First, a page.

Let's finish with movie images of Sweden. With regard to society and social history, two movies taught me a lot about Sweden (OK, I have not watched many more, even if Nordic cinema is among the very best). "Kitchen Stories" is actually a Norwegian movie (Salmer Fra Kjokkenet, by Bent Hamer, 2003), but it describes an amazing research program of the Swedish Home Research Institute's scientists in the 1950s: introducing ergonomy into private kitchens, starting from sending dozen of observers into a sample of bachelors' houses, to sit on high chairs in the corner of their kitchen to collect statistics on their physical movements - on the assumption that men must be more efficient than housewives. In the name of positivist science, the observers were forbidden to interact or even speak to the observed, while staying in their kitchen for weeks on. On this 'objectively' exhilarating base, Hamer builds a comedy drama at typically Nordic slow pace, which offers lots of reflection material not just on state control, but also on researcher-researched relations. Btw, IKEA is the side effect of that very research program.

The second movie is "Everlasting Moments" (Maria Larssons eviga ögonblick, by Jan Troell, 2008), a biopic of Swedish female photographer Maria Larssons in the 1910s-20s. In its structure, the movie is just a traditional linear historical movie, rather didascalic. But it adds original insights on the power of photography and of choosing images through a lens (it reminds at times Kieslowski's masterpiece Camera Buff [Amator]), as well as reflection on the Swedish working class, Swedish women and Swedish religious morality before socialdemocratic emancipation - which with all its limits, let's admit it, was still a pretty good thing.


- 5 comments by 1 or more people Not publicly viewable

  1. Alessandro

    Guglielmo, your remark about Scandinavian countries reporting the highest relative social disadvantage for immigrants surprised me at first, but not when I thought about my recent experience in CPH. There, I spent a night in a budget hotel near the railway station and I was woken up by a street fight where (I was later informed) two groups of immigrants were confronting each other. More in general, although my tours were limited by the family-constraint, walking around I had the impression that the city is surely lively and interesting, but also that there are only-immigrants areas where a tourist or even a local is adviced not to walk in (and viceversa, presumably). Also, your remark reminds me of some articles I recently read on the measurement of between-group and within-group inequality, but that’s academic stuff…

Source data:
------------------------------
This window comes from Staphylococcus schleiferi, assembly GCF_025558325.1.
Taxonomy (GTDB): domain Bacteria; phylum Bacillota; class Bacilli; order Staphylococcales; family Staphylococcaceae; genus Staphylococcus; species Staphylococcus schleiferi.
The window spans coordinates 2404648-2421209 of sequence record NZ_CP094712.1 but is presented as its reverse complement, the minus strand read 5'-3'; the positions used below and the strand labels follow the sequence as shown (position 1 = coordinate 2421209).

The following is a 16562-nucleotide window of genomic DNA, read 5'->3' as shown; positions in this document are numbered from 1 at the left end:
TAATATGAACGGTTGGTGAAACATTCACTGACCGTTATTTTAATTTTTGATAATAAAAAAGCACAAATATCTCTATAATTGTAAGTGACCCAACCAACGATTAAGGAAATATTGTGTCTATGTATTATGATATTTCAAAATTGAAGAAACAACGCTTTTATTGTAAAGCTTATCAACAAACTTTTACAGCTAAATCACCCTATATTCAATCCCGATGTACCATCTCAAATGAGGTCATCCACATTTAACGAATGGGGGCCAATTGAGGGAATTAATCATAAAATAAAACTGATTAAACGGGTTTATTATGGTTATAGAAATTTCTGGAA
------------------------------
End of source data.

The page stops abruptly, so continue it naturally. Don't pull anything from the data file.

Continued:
23 Jul 2010, 14:00

  2. Guglielmo Meardi

    Spot-on, even if Denmark is worse than Sweden in this regard (with a far-right party in the government since 2001, and even the European Commission constantly recommending that they should do something about segregation).
    I guess your hotel was to the West of the station (to the East, there’s the smart Tivoli park, with the station acting as physical barrier between two worlds). That area (Istegade and nearby streets) looked lto me like a melting pot rather than segregated communities like in the UK/USA. It’s a bit seedy too, but also one of the few places in CPH where you can find relatively good (ethnic) food at low prices – reason for which I explored it myselfwent there a few times even if I didn’t stay there. I didn’t see as particularly unsafe: I tend to be scared more by (drunk) young white men than any minorities (in whose areas there tend to be lots of women and children around).
    La prossima volta che ci vai, prepara una comparazione scientifica con Via Padova, ma magari lascia i ragazzi a casa!

    23 Jul 2010, 14:36

  3. alessandro

    By this token, I feel more unsafe when I see a squad of armed policemen…anyway, yes, i was in Istegade as you guessed…

    24 Jul 2010, 12:04

  4. Martino

    Good article&comments, guys, good reading. Ty

    24 Jul 2010, 19:46

  5. Martino

    (And Kitchen Stories was a good watching, btw. Ty for reminding me about it)

    24 Jul 2010, 19:47